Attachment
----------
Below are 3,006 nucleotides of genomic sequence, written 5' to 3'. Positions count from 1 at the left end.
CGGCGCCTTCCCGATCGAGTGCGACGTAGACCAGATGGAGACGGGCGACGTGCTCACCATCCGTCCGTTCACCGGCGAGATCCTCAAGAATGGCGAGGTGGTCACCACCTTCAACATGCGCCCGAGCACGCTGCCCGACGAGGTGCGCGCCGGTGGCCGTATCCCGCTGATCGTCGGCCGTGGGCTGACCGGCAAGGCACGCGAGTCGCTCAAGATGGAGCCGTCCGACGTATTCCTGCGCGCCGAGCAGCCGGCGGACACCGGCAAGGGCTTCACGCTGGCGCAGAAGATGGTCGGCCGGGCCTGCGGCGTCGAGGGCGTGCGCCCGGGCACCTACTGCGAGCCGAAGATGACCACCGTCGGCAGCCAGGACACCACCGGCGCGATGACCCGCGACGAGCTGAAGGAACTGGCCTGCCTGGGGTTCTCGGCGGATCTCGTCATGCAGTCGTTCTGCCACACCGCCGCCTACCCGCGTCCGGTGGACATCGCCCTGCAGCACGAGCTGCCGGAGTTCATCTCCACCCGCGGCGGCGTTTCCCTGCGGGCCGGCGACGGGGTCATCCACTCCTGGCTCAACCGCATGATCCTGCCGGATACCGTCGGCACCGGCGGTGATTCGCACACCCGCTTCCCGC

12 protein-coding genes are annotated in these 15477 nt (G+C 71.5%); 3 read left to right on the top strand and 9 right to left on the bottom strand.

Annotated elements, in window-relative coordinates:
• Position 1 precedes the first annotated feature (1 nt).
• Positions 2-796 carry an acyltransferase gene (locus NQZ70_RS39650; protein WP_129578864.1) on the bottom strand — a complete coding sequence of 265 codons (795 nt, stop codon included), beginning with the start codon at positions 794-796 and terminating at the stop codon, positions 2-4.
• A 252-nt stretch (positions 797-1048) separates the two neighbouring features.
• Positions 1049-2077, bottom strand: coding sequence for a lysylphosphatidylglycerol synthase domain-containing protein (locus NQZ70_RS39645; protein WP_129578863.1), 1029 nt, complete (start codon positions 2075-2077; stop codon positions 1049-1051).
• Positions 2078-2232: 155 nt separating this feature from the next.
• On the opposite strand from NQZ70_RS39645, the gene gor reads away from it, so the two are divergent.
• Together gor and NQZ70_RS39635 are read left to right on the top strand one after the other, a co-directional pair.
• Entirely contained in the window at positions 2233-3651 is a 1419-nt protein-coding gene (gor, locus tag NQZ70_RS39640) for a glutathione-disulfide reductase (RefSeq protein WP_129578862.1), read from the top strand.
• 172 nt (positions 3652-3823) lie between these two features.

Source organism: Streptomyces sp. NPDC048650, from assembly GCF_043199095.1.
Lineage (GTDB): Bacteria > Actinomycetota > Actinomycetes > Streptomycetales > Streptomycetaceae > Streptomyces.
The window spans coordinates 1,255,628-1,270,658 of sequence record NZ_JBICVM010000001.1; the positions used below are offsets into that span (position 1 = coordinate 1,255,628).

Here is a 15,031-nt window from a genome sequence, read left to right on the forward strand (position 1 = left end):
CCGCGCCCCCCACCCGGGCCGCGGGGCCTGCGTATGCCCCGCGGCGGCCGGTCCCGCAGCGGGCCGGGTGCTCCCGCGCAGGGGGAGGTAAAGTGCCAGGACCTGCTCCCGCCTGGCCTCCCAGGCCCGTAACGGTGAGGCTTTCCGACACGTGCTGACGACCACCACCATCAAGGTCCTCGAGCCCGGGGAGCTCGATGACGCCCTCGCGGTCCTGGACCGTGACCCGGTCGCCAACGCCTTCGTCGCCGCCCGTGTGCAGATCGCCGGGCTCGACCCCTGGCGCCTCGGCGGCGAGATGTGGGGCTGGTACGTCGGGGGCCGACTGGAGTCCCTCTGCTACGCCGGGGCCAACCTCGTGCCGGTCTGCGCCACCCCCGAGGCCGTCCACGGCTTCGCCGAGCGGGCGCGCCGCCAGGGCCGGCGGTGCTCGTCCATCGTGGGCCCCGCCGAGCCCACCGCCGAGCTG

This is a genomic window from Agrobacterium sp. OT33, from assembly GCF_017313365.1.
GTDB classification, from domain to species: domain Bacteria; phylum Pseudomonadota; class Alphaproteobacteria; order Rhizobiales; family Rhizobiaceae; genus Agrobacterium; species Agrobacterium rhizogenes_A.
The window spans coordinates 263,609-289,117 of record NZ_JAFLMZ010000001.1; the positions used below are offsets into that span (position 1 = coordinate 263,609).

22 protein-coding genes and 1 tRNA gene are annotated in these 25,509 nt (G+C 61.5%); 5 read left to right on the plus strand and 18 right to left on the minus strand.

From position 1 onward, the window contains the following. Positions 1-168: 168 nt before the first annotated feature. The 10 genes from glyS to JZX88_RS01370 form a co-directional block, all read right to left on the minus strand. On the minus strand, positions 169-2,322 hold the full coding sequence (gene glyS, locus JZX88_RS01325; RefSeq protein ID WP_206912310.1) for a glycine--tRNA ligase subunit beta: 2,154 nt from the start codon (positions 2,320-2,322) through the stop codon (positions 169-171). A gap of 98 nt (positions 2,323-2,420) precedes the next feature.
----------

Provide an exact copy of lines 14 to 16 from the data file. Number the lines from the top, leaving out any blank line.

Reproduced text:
Source organism: Streptomyces sp. NPDC048650, from assembly GCF_043199095.1.
Lineage (GTDB): Bacteria > Actinomycetota > Actinomycetes > Streptomycetales > Streptomycetaceae > Streptomyces.
The window spans coordinates 1,255,628-1,270,658 of sequence record NZ_JBICVM010000001.1; the positions used below are offsets into that span (position 1 = coordinate 1,255,628).